Many people have told me I'm a natural at music. At least one person has told me that I'm a natural at writing. And now one person (Tanya) has told me that I'm a natural at acting. Also, I
tell myself that I'm a natural at games. I don't really believe that yet, but I'd like to.
I am not capable of believing that I'm a natural at so many things. For one thing, it seems to me like a natural would have original thoughts, since his talent is not coming from what he's been taught but from what he already has. That's not me: I have
no original thoughts. My music is an imitation of everything I've ever heard. My writing is an imitation of everything I've ever read (which I'll grant you isn't much). My acting... look, Barnaby is a combination of a Muppet, some of my friends, and Fudgie. That's where all the mannerisms come from.
So it seems less likely to me that I'm a natural at any specific things, and more likely that I'm a natural at imitation in general.
There's got to be some specific part of the brain that pulls out the exact memory-fragments and ideas needed to solve a problem. I guess it's what I'd call the "fulfilling needs" kind of inspiration
. That part of the brain must be a little bit more effective for me than most people. That's the simplest explanation, isn't it? I'm not naturally talented at anything, I just have a knack for learning.
That sounds strange when you consider what I was like at school. I never studied. I never listened to what the teachers were saying, even when the subject might interest me. I failed many of my tests. Whatever part of the brain internalizes things you're taught, I barely have that.
So I have to conclude that there are two distinct kinds of learning. There's learning where someone tells you something, and you remember it. And then there's learning where you see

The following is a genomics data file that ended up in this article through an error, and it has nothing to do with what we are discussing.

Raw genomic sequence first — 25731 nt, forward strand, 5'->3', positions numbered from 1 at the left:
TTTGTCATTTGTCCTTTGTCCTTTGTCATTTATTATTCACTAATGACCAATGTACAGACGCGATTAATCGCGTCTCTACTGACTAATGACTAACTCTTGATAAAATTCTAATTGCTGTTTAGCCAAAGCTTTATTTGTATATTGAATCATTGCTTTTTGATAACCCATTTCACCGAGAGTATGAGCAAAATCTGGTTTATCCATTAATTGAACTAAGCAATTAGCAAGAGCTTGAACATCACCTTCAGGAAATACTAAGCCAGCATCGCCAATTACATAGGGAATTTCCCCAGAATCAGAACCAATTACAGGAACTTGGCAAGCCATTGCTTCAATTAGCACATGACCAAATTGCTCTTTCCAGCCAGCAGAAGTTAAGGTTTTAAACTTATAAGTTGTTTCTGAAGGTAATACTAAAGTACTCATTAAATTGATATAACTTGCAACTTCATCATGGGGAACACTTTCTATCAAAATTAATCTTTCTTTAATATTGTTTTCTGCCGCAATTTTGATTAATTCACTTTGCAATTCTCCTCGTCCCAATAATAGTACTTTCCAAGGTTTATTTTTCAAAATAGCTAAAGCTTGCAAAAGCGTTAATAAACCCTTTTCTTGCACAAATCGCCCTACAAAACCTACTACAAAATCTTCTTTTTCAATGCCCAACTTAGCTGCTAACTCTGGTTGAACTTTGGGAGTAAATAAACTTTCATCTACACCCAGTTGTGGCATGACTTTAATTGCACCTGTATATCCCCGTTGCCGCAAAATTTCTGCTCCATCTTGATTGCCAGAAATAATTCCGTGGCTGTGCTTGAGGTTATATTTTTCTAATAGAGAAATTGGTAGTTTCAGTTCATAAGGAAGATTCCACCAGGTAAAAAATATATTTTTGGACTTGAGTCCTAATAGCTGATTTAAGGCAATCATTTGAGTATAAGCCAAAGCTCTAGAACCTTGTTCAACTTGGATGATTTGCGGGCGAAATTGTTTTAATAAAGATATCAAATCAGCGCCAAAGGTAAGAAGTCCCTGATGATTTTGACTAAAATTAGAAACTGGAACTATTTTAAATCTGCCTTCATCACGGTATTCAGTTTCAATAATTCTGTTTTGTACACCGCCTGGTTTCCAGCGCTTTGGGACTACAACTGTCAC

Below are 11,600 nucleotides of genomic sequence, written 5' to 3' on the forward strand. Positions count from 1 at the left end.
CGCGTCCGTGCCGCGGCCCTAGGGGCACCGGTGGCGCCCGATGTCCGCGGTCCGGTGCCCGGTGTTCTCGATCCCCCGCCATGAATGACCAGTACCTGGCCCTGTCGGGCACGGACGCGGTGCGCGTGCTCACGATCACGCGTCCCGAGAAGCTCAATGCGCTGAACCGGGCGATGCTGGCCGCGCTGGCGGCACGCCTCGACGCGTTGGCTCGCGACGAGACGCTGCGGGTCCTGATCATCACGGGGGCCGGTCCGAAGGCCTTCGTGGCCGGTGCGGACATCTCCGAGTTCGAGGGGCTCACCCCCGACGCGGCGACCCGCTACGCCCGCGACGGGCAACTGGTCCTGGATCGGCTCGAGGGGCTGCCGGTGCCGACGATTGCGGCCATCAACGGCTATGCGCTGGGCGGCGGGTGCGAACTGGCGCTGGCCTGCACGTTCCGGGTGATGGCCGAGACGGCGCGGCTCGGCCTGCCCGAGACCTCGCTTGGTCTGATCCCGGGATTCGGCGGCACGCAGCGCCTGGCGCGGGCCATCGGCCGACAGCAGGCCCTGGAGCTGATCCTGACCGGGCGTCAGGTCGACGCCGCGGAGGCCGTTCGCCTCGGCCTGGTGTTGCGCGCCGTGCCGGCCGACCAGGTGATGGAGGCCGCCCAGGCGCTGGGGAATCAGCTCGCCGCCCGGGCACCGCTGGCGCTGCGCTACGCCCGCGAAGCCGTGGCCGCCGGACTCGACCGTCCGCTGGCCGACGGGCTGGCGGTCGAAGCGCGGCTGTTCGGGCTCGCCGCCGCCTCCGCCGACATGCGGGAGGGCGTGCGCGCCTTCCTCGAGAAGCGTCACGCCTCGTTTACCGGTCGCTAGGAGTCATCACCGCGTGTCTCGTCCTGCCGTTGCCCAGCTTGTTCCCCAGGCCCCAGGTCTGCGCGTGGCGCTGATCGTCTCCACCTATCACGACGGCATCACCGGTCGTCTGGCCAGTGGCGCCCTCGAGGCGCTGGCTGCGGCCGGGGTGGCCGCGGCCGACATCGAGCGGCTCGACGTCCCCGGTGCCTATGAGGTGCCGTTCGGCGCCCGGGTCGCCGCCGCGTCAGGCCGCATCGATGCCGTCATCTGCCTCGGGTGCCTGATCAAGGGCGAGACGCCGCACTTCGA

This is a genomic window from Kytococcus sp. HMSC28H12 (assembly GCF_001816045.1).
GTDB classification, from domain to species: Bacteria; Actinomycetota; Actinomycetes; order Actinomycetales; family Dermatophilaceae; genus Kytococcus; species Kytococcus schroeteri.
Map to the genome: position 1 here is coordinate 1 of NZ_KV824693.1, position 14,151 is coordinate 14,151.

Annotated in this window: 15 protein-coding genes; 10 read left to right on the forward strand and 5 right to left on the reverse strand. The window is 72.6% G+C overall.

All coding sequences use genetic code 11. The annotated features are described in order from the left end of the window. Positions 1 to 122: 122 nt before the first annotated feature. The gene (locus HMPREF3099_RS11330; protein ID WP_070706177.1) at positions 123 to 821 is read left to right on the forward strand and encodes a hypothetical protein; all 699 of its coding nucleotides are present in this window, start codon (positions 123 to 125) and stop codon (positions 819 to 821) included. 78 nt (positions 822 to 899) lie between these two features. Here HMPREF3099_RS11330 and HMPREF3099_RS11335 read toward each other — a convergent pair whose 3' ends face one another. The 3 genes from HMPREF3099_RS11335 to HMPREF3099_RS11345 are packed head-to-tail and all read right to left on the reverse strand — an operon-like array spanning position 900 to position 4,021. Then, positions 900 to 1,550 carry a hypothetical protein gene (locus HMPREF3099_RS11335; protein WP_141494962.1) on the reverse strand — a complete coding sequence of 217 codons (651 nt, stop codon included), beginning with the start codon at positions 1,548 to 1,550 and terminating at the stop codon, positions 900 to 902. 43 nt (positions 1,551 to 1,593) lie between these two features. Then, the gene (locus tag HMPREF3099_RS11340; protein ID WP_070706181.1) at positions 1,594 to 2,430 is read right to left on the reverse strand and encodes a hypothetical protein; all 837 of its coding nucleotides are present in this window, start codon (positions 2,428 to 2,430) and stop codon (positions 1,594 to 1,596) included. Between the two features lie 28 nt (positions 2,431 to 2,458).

something in its proper context, and you mimic it. The first is a passive kind of learning, where you become a container for pre-baked ideas. The second is an active kind of learning, where you figure out the principles for yourself by trial and error. That's where I excel.
What crystallized this understanding for me was Ambrose. When I was in Illinois I kept going over his lines over and over and over again, just hoping that somewhere in my head it would make some sort of connection and I'd see what I was supposed to be doing with it. And when I went over it enough times, it seemed obvious to me that he was a Buddhist, though his parents were surely Christian. I don't know why this was so obvious to me, but the parts just fit together better that way. And then I needed an explanation for how he'd be exposed to Buddhism, so I remembered what Tanya had said about a different
character in the play wandering around a lot, and that fit in, and then I needed to understand why this character who now represented some of the ideals Tanya was talking about would want to marry a simple girl, and suddenly a new character (who I named Eve) popped into my head who he must have met before the play began and who broke his heart, and if that was the case then really he'd have to have a crush on a different